featuring guest authors; crafting tips and projects; recipes from food editor and sleuthing sidekick Cloris McWerther; and decorating, travel, fashion, health, beauty, and finance tips from the rest of the American Woman editors.

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Wednesday, October 25, 2023


Bestselling author Amy M. Reade writes cozy, historical, and Gothic mysteries. Learn more about her and her books at her website.  

Research:  It’s all Fun & Games Until the FBI Comes Knocking 

When I meet a new reader, one question I’m often asked is how much research I have to conduct to write a book.


The answer is always the same. It depends. 


It depends on the book, the series, the complexity of the subject matter, and the amount of time I’m able to spend on it. 


Before I go any further, you should know something about me: I am a research addict. I would research random stuff all day long if I thought I could get paid for it. And though I don’t want to go so far as to say it’s my favorite part of writing, it’s pretty high on the list. 


Because I’m almost ready to delve into laying the groundwork for my next two books, I’ve got research on my mind. I thought I’d share with you some of the off-the-wall, I’m-probably-on-a-watch-list stuff I’ve had to study while writing my books. 


Some of you will know that I write mysteries. Even the most bare-bones mystery writing lends itself to a lot of questions about bodies, murder weapons, motives for committing crimes, etc. 


For example, once a mystery writer settles on a murder weapon, there’s often a good amount of research that must be done before the first murder scene can be written. Does it matter if the weapon wielder is right-handed or left-handed? Is that weapon something that could realistically be obtained by the person committing the murder? How much does it weigh? What does it look like? Could it cause injury to the murderer, too? Can it be used without leaving a trace of DNA behind? Does it require any special ability to use?


Likewise with bodies. What are the stages of decomposition? Can you smell a body that’s been dead less than twenty-four hours? 


I could go on, but I don’t want to gross you out completely. You get the idea. Even for contemporary mysteries that seem to involve straightforward murders (if there is such a thing), you can bet a lot of reading and studying went into writing about it. 


So without further ado, here is my list of the ten most memorable things I’ve had to research in pursuit of a good story:


1. How much blood has to leak from a body to turn the water pink in a 25,000-gallon swimming pool? (Alas, this particular bit of research also required some math.)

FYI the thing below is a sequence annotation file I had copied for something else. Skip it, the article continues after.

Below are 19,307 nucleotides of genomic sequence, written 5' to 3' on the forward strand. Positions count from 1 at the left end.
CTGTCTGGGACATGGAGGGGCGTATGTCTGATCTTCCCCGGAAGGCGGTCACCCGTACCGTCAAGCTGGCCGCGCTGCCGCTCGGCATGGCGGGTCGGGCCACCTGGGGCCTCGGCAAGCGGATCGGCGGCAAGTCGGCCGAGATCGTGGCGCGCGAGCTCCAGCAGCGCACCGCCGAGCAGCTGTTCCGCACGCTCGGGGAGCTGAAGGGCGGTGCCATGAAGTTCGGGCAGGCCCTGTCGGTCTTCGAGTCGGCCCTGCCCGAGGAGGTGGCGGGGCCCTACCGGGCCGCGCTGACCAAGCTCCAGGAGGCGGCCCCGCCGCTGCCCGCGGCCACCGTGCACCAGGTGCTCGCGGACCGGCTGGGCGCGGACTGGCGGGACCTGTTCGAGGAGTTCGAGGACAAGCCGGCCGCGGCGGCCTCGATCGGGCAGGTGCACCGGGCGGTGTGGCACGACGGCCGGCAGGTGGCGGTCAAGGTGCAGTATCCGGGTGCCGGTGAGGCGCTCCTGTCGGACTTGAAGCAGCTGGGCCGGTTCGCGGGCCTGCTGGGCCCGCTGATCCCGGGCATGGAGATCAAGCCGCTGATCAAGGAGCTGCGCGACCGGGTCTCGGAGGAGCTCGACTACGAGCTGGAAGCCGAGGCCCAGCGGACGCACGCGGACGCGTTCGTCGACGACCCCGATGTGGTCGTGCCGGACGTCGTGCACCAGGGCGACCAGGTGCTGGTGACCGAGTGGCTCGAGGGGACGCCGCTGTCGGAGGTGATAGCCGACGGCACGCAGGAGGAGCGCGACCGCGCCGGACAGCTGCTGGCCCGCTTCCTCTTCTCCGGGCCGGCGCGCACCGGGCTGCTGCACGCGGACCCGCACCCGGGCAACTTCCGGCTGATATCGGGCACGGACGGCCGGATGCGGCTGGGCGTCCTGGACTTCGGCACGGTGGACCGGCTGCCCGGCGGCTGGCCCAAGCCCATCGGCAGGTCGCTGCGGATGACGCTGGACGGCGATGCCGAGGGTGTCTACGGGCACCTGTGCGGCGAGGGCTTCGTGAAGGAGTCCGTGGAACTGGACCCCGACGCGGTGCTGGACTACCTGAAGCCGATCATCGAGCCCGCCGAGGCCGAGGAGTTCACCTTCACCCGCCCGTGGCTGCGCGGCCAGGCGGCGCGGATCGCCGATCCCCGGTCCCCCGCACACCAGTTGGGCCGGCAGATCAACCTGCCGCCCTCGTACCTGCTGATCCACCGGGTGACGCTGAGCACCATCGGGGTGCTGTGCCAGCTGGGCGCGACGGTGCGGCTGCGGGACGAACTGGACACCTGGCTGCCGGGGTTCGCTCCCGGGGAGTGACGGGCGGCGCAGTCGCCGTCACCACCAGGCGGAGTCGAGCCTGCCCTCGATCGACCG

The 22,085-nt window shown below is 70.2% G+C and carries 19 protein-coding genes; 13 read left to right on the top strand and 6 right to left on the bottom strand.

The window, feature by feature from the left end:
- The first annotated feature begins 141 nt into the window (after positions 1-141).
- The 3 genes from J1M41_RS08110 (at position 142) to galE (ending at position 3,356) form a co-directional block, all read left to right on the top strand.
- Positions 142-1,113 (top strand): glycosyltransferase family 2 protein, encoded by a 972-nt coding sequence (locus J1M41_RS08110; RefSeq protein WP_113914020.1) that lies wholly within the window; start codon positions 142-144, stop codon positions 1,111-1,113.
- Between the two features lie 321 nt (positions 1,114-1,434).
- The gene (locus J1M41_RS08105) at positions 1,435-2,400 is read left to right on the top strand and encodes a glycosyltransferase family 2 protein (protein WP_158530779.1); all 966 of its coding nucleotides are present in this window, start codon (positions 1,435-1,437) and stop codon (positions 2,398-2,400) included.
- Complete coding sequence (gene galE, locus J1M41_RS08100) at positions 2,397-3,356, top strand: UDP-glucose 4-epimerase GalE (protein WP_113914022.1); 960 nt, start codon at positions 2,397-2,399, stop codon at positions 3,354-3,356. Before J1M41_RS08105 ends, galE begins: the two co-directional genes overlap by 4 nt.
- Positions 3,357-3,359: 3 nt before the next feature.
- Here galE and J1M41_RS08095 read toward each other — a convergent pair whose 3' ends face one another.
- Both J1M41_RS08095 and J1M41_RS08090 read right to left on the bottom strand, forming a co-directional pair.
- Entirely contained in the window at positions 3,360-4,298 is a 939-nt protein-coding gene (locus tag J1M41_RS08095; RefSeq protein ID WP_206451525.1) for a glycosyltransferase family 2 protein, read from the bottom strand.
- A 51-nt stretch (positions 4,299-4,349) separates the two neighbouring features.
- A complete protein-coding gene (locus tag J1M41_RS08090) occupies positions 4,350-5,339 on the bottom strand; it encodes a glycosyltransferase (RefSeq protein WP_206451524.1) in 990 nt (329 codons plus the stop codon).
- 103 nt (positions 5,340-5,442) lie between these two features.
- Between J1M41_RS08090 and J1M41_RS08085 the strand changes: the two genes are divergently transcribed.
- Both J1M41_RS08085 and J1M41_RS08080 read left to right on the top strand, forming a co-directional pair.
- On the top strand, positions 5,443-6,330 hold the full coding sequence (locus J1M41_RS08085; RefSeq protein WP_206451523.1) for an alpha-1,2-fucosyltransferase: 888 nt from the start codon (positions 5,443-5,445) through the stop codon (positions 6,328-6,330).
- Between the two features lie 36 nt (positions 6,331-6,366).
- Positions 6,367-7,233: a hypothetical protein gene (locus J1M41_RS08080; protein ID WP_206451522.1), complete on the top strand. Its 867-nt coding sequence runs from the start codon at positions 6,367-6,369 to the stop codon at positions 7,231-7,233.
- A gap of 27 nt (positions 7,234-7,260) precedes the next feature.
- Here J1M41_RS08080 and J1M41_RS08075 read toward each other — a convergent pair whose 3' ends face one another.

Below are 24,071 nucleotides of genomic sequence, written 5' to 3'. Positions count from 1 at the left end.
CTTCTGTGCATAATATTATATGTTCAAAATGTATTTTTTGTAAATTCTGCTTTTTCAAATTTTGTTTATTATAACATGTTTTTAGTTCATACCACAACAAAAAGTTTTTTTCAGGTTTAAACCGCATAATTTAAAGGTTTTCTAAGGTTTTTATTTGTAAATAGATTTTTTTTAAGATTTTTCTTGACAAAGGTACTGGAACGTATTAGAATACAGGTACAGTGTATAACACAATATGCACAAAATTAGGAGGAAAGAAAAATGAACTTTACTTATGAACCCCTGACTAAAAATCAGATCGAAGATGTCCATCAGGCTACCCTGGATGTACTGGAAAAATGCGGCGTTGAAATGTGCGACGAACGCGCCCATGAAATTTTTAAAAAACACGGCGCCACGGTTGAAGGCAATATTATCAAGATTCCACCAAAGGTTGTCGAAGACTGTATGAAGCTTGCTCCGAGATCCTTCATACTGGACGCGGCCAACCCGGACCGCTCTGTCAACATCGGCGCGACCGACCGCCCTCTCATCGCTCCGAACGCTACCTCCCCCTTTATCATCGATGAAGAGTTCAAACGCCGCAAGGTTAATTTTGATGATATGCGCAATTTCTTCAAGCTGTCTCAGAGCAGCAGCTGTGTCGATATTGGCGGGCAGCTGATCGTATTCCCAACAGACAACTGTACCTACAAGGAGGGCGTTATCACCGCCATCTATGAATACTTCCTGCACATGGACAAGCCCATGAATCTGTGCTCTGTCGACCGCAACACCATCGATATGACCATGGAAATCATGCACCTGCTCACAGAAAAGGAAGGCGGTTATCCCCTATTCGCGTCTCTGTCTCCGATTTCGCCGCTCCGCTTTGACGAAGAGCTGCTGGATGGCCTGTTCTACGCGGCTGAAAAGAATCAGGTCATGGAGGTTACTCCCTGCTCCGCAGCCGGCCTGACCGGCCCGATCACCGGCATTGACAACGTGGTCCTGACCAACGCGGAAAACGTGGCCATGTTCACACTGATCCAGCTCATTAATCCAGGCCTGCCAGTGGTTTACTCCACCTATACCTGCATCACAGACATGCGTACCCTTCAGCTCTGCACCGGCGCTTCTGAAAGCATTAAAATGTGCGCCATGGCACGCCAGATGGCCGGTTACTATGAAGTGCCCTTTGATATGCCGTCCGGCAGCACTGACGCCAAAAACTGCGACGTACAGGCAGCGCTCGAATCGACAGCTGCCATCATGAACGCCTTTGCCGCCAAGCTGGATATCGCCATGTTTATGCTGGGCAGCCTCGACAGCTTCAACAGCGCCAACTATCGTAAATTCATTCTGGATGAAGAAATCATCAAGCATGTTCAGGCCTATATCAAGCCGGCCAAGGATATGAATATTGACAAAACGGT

2. What organs is a knife likely to nick in a stabbing of one’s lower torso?

3. What are the symptoms of poisoning by a particular radioactive isotope?


4. How much money do good strippers make?


5. How long does it take someone to drown?


6. Would one’s skin smell if he or she were hit with a hot fireplace iron?


7. How likely is it that a broken rib will puncture a lung?


8. If a wolf eats a person, do they leave any bits behind?


9. What happens if you poke a shark in the eye?


10. How long does it take for a decomposing body to begin to emit foul odors in a hot, humid environment?


As always when I start working on a new book, I look forward to adding more items to this list!


What about you? What things have you read about or written that might make the feds come knocking?


St. Patrick’s Fray

A Juniper Junction Cozy Holiday Mystery, Book 7


Lilly could use a little luck o’ the Irish...


When a business tycoon winds up dead shortly after unleashing a scathing and humiliating criticism of Lilly and her jewelry designs, Lilly finds herself under suspicion of committing murder. And though she has an alibi, the only person who can confirm it is a two-month-old baby.


To make matters worse, Lilly’s shop is the target of a shocking St. Patrick’s Day smash-and-grab robbery by an unlikely and frightful assailant. The real horror, though, comes after the robbery, when Lilly and her husband become the targets of an extortionist who’s willing to go to frightening lengths to get what he wants.


Can Lilly turn her luck around before the killer strikes again and she loses the people most dear to her?


Buy Links



Wednesday, October 18, 2023


Today we sit down for a chat with Scarlett Gardner from author Samara Yew’s California Bookshop Mysteries. 

What was your life like before your author started pulling your strings?

I’m glad my author started pulling my strings because I’m not sure if I would have had the courage to pursue my dream of opening a bookshop on the beach if she hadn’t. I was living in Phoenix (possibly still with my parents) and saving up money to start a new business, but it was still mostly a dream. My author finally gave me the courage to do something about it, so I moved to Southern California and opened up the Palm Trees and Page Turners Bookshop.


What’s the one trait you like most about yourself?